Saturday, September 04, 2010
My father always said God gave us work to keep us out of trouble. I think he was right.
All of us on Spark People work.
Some of us herd cows.
Some of us raise horses.
Some of us are librarians, some teachers.
Some of us are medical providers.
Some of us are website designers.
Some of us are tax collectors.
Some of us work taking care of small children, or elderly parents.
Some of us mow lawns or plant flowers.
Most of us clean house, do laundry and cook meals.
Itís all work, and something to celebrate. So letís all celebrate work this Labor Day, and hope it keeps us out of trouble.
By Katha Pollitt
Adam was happy -- now he had someone to blame
for everything: shipwrecks, Troy,
the gray face in the mirror.
Eve was happy -- now he would always need her.
She walked on boldly, swaying her beautiful hips.
The serpent admired his emerald coat,
the Angel burst into flames
(he'd never approved of them, and he was right).
Even God was secretly pleased: Let
The dog had no regrets, trotting by Adam's side
self-importantly, glad to be rid
of the lion, the toad, the basilisk, the white-footed mouse,
who were also happy and forgot their names immediately.
Only the Tree of Knowledge stood forlorn,
its small hard bitter crab apples
glinting high up, in a twilight of black leaves.
How pleasant it had been, how unexpected
to have been, however briefly,
the center of attention.
Katha Pollitt (born October 14, 1949) is an American feminist poet, essayist and critic.
Thursday, August 19, 2010
Today I am sharing an amazing poem I discovered a couple of years ago. It was written by a twentieth century American poet, Jack Gilbert. I was first attracted to this poem by the scene at the end of standing in a boat in a dark harbor, listening to the sound of oars. Being on the water at night is so beautiful and peaceful.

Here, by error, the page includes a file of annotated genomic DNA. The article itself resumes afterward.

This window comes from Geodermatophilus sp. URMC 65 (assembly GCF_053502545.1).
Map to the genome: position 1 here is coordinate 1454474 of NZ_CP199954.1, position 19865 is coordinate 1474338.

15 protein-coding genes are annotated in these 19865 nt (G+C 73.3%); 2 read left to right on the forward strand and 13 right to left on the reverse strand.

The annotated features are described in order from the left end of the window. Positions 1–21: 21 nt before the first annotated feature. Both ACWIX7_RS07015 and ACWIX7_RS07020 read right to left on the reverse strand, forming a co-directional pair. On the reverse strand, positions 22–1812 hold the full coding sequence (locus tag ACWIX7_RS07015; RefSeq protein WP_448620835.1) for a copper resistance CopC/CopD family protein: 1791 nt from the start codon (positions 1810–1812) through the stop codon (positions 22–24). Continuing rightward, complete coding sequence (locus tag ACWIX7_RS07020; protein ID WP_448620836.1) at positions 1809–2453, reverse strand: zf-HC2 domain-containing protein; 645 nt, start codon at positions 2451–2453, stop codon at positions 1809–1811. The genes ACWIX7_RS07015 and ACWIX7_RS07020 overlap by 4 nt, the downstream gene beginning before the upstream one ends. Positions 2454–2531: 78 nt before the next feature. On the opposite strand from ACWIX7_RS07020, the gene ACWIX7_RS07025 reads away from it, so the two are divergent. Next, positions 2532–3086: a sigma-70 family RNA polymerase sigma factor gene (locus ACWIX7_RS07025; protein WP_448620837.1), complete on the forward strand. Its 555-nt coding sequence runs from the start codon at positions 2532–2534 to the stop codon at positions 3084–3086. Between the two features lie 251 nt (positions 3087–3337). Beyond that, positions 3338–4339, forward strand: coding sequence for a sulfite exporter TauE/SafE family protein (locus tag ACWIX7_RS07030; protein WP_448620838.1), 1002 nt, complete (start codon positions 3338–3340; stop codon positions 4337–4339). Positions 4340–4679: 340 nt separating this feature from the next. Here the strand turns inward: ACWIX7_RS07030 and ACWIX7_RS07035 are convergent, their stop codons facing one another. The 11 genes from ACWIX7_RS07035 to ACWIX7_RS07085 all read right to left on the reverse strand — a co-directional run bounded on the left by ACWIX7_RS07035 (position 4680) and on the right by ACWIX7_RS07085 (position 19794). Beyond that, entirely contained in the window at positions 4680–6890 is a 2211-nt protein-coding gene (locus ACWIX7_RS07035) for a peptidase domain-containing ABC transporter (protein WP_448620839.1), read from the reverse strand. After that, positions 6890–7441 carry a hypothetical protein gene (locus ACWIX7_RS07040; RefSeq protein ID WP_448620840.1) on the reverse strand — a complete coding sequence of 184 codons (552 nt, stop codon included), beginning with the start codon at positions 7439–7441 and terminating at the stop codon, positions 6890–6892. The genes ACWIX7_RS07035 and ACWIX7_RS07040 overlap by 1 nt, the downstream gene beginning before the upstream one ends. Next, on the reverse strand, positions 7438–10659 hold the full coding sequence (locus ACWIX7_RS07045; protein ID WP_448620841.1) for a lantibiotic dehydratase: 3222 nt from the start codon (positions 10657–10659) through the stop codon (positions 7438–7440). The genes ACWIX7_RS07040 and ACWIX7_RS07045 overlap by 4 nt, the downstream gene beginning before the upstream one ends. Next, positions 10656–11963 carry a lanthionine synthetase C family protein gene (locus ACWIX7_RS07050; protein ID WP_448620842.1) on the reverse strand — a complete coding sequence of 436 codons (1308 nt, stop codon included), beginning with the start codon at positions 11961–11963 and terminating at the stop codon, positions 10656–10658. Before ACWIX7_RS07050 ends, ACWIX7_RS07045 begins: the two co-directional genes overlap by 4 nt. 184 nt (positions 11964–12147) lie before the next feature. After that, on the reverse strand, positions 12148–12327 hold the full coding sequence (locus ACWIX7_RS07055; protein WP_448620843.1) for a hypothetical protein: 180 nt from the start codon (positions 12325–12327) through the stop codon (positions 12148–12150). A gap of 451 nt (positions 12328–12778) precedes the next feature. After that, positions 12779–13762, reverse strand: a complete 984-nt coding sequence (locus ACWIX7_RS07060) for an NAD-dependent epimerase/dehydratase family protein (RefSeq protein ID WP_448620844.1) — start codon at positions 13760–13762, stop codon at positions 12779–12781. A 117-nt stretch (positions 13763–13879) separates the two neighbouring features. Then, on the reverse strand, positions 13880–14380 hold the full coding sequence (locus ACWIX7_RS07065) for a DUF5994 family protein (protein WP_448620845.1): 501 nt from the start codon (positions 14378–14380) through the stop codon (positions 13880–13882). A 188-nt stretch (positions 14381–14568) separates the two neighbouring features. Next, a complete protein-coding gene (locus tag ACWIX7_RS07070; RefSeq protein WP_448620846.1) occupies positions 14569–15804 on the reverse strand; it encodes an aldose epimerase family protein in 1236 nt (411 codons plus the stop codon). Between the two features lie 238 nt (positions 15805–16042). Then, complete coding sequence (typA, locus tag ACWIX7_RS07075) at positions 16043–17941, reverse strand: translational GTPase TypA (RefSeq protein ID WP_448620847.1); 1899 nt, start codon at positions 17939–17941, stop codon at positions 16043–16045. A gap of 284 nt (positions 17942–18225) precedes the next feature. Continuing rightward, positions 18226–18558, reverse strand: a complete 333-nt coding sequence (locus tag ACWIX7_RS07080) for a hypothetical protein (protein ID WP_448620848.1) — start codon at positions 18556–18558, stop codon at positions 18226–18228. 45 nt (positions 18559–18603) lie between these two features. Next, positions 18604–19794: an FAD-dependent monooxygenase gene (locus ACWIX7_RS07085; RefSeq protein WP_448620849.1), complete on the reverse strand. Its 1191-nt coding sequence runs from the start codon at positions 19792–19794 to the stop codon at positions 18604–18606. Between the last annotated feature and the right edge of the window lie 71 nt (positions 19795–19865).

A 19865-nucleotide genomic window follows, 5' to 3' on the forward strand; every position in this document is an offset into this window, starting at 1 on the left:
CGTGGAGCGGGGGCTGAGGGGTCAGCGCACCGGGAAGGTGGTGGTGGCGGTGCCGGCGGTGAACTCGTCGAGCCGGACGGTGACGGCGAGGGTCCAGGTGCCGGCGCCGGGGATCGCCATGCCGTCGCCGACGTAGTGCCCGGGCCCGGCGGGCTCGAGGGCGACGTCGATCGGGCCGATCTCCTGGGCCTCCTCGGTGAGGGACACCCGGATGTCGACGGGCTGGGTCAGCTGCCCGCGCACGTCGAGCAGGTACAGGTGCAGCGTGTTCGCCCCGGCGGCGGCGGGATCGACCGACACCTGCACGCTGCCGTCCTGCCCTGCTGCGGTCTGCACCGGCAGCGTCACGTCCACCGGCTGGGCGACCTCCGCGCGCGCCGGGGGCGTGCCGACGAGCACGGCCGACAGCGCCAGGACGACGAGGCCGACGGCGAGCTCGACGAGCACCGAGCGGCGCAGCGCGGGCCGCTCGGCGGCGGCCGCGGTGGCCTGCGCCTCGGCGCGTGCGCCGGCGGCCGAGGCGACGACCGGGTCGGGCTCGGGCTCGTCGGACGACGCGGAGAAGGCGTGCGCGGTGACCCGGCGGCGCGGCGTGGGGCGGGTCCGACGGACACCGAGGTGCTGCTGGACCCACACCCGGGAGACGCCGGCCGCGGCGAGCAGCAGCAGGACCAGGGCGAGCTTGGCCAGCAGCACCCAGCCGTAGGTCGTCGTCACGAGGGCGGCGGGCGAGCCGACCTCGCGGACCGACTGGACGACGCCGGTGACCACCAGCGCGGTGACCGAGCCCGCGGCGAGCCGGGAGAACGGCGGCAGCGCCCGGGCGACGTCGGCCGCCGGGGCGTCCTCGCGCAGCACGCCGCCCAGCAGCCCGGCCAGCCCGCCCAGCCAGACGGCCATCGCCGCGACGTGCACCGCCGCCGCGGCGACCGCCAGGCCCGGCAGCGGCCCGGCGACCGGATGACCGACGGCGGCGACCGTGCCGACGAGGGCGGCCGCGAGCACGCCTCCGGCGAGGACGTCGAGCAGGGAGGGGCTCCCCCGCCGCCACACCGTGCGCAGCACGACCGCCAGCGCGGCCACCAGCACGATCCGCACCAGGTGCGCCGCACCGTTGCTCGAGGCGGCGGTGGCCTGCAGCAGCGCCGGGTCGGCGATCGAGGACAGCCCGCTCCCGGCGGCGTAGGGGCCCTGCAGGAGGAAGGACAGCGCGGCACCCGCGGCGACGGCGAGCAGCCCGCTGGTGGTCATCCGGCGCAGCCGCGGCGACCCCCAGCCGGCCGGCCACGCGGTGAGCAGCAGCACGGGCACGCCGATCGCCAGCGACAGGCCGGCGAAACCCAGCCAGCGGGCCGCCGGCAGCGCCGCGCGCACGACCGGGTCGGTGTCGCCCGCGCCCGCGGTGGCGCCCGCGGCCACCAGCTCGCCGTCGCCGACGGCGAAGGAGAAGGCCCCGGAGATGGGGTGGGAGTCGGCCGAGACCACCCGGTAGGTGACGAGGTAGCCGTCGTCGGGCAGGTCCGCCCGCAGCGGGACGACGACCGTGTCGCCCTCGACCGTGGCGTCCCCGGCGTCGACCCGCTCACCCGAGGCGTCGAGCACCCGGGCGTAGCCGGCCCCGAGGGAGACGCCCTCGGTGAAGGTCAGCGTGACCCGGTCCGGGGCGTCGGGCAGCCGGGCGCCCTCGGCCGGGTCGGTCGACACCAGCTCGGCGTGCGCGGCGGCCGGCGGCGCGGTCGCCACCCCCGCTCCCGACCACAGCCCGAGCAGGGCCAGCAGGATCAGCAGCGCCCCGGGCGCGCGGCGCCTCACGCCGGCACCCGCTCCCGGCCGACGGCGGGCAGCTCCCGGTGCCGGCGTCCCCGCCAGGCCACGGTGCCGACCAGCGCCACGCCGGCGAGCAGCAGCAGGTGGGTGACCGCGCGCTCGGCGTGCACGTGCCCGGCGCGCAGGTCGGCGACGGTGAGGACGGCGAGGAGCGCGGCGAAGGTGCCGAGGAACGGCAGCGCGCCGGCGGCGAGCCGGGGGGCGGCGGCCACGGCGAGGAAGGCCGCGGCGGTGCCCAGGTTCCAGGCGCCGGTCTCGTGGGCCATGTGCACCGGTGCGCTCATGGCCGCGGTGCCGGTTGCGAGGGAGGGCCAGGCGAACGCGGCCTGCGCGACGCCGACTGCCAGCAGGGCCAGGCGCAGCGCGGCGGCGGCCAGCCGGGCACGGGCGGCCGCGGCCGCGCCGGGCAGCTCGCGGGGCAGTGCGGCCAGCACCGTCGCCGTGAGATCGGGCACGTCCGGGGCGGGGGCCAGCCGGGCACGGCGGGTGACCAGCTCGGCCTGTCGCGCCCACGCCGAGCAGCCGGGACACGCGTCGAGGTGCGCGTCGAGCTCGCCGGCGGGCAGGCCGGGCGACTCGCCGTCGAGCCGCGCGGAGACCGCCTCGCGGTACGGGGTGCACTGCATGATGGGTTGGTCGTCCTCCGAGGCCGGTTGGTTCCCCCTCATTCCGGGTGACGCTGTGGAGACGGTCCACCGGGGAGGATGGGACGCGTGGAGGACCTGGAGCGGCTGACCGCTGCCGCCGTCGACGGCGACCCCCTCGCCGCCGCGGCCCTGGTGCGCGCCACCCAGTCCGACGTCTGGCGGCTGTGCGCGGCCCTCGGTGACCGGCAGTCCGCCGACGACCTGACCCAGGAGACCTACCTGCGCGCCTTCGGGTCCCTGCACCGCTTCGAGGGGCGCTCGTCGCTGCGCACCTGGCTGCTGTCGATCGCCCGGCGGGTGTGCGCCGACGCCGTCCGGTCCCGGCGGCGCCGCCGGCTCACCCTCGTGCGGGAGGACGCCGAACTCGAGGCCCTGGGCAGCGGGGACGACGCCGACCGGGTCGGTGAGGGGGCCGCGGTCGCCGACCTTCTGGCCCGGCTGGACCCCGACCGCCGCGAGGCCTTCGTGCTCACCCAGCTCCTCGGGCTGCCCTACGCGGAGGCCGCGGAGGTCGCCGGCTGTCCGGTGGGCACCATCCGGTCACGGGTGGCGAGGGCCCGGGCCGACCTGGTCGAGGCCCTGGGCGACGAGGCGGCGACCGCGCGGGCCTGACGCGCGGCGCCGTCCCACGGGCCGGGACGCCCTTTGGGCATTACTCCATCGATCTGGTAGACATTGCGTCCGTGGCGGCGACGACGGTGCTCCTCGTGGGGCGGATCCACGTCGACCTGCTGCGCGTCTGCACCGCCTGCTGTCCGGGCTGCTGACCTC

The poet seems to be saying that in spite of all the sorrow and suffering in the world, there is also beauty and laughter, and we should enjoy them.
See what you think.
A Brief for the Defense
Sorrow everywhere. Slaughter everywhere. If babies
are not starving someplace, they are starving
somewhere else. With flies in their nostrils.
But we enjoy our lives because thatís what God wants.
Otherwise the mornings before summer dawn would not
be made so fine. The Bengal tiger would not
be fashioned so miraculously well. The poor women
at the fountain are laughing together between
the suffering they have known and the awfulness
in their future, smiling and laughing while somebody
in the village is very sick. There is laughter
every day in the terrible streets of Calcutta,
and the women laugh in the cages of Bombay.
If we deny our happiness, resist our satisfaction,
we lessen the importance of their deprivation.
We must risk delight. We can do without pleasure,
but not delight. Not enjoyment. We must have
the stubbornness to accept our gladness in the ruthless
furnace of this world. To make injustice the only
measure of our attention is to praise the Devil.
If the locomotive of the Lord runs us down,
we should give thanks that the end had magnitude.
We must admit there will be music, despite everything.
We stand at the prow again of a small ship
anchored late at night in the tiny port
looking over to the sleeping island: the waterfront
is three shuttered cafťs and one naked light burning.
To hear the faint sound of oars in the silence as a rowboat
comes slowly out and then goes back is truly worth
all the years of sorrow that are to come.
Saturday, July 10, 2010
I had yoga class again on Tuesday. Yogi Clare couldn't be there, but we had a lovely Asian lady named JK to lead us. I am beginning to get just a glimmer of insight into what yoga may be about. Those of you who do yoga regularly can let me know if I'm on the right track.